Richemont’s two centres of power, and Brait’s road to recovery
Newly appointed Richemont CEO Jérôme Lambert does not have CFO Burkhart Grund report to him
It is odd not having a CFO report directly to a CEO, but this is exactly what Luxury brands group Richemont has put in place.
Newly appointed CEO Jérôme Lambert does not have CFO Burkhart Grund report to him. Instead, like Lambert, Grund reports directly to the Johann Rupert-chaired board.
Besides not having Grund report to the CEO, the CEOs of two of its most notable subsidiaries, Cartier and Van Cleef & Arpels are also reporting directly to the board.
On a recent conference call, Grund defended these moves. He said the management of Cartier and Van Cleef & Arpels could give the board some considerable insights, as they were “ahead of the curve” when it came to figuring out what the market wanted.
As for why the CFO should report to the board, rather than the CEO, Grund said it was to provide “checks and balances”.
This move by Richemont ties into an ongoing debate about governance and reporting structures in the corporate world when it comes to who should report to whom. There are those who argue that having a CFO report directly to the board would give it greater oversight. This means that information would not just be channelled through one person, the CEO, to the board.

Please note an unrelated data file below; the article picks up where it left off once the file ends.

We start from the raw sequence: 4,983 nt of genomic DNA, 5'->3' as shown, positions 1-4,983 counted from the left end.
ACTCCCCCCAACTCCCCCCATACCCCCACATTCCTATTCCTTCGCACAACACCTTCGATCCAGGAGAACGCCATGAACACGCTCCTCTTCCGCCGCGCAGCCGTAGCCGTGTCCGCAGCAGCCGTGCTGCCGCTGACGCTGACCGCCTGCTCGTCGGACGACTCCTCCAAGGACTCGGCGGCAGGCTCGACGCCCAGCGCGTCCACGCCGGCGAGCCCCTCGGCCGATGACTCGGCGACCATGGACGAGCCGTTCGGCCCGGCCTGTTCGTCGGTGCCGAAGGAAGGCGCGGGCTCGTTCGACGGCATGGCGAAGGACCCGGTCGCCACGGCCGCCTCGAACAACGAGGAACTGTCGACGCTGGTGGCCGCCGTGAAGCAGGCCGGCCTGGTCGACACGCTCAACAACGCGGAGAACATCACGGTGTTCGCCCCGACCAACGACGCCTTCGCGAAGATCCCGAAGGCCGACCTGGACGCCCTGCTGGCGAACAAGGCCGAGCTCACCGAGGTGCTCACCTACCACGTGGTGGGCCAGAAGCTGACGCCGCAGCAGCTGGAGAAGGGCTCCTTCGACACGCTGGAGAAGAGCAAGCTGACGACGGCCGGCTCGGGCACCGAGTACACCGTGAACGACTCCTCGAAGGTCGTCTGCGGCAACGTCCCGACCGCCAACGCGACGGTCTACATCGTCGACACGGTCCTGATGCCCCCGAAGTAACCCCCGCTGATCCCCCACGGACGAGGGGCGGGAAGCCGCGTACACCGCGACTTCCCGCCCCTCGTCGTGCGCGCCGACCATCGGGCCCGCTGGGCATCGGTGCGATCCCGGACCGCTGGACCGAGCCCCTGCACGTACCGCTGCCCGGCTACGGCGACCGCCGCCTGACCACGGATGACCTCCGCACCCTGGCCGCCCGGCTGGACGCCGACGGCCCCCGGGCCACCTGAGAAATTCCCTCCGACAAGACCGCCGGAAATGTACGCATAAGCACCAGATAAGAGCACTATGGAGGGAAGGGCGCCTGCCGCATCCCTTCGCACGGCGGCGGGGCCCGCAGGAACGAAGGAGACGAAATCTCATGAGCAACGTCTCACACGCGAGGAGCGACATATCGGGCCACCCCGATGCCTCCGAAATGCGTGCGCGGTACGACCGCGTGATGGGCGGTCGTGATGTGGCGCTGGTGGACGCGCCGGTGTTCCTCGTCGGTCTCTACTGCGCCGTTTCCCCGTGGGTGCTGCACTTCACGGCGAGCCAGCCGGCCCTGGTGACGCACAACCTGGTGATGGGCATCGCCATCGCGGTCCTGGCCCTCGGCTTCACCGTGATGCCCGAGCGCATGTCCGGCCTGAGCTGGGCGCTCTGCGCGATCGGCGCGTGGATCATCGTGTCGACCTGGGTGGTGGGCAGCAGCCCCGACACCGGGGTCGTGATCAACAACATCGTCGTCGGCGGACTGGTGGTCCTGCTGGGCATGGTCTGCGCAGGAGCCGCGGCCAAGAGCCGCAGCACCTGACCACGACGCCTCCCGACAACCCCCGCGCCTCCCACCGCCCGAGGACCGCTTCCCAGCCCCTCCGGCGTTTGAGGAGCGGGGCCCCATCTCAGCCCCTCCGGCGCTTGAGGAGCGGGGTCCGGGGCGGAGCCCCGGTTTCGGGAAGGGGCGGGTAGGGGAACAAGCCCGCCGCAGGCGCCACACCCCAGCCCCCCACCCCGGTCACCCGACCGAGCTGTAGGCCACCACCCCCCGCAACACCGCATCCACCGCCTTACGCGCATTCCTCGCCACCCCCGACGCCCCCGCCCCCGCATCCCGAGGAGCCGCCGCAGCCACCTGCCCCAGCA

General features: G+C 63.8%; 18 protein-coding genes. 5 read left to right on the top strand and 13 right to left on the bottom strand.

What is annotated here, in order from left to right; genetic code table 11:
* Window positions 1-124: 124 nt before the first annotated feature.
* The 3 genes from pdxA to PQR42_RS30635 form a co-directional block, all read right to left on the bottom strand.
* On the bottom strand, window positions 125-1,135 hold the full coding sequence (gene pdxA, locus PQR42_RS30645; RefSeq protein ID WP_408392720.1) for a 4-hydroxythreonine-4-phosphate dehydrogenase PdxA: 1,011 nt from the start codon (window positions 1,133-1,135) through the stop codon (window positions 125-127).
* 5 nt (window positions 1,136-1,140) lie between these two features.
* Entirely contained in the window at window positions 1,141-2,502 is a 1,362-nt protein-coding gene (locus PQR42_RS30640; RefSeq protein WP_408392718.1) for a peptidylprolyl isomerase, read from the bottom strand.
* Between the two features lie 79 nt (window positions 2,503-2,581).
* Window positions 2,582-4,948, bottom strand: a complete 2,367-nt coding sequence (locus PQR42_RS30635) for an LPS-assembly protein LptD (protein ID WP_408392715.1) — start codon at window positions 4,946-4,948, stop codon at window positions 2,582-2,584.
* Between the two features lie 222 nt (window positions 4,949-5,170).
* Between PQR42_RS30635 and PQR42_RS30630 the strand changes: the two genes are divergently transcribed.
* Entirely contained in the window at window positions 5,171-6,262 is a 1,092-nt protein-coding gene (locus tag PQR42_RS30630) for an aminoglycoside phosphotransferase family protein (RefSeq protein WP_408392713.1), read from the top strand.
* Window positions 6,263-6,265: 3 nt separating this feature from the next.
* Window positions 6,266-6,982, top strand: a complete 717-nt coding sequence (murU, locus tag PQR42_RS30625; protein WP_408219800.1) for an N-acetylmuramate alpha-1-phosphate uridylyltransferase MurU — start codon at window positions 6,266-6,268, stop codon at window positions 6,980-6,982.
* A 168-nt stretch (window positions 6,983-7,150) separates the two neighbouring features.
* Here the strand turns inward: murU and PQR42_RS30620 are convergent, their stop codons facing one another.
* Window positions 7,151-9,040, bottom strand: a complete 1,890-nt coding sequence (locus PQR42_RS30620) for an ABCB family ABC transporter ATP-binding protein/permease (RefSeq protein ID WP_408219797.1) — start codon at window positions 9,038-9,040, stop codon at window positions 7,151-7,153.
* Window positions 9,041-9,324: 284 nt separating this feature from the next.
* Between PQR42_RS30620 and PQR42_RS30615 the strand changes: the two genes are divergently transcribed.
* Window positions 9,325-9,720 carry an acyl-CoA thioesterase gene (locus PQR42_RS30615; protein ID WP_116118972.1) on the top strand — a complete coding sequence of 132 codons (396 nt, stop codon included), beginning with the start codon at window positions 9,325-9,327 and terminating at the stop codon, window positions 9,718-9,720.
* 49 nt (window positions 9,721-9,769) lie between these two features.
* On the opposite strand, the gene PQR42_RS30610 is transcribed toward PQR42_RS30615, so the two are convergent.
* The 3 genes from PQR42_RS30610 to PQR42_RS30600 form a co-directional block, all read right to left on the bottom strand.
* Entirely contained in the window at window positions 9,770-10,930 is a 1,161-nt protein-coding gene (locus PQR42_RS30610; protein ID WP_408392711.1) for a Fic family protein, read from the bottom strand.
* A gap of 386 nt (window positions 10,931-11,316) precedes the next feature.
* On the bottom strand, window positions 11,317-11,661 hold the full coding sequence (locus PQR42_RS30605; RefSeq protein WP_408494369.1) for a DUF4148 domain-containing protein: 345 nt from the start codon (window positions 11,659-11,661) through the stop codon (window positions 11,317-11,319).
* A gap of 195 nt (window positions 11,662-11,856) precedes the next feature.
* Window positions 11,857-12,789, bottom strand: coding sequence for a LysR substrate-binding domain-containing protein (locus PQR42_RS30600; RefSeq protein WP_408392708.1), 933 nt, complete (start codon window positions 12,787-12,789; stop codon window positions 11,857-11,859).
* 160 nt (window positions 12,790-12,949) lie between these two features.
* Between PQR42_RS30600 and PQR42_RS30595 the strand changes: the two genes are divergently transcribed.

The counter-argument is that it creates two centres of power in the business. If a CEO for instance, tells the CFO to “fund this, will this instruction be followed or will they have to arm wrestle over it at a board meeting?
Only time will tell if Richemont made the right move.
Brait, the investment holding company that lost its lustre over the last two years following its acquisition of British retailer New Look, appears to be on the road to recovery according to its most recent financial results.
New Look, acquired for R14.2bn over three years ago, has exacted a heavy toll on Brait. The company began writing down the value of its investment almost immediately after acquiring the business due to declining sales and margins, which forced Brait to write-down the entire value of its investment.
While the company’s other three principal investments — the Virgin Active gym network, Premier Foods and UK budget food retailer Iceland Foods — all held up fairly well in tough trading conditions, it is New Look that offers the company a meaningful chance of recovering the 77% drop in value Brait’s share price has undergone in the last two years.
Were Brait to be successful in lifting New Look’s value back to the $1.2bn it paid for it, the company’s net asset value would increase 60%. While New Look more than doubled its operating profit for the six months ending September, its sales continue to fall as the chain reduces the number of franchisee stores.
Even with declining sales, Brait has one more trick up its sleeve to increase after-tax profits at the retailer. After establishing a special-purpose vehicle in 2017 with Brait’s controlling shareholder, Christo Wiese, the firm managed to acquire 18% of New Look’s publicly traded bonds. According to one analyst, the company could convert the bonds to equity, thereby reducing New Look’s hefty finance charge, which might push it further into the black.
That would certainly be a welcome start for most shareholders.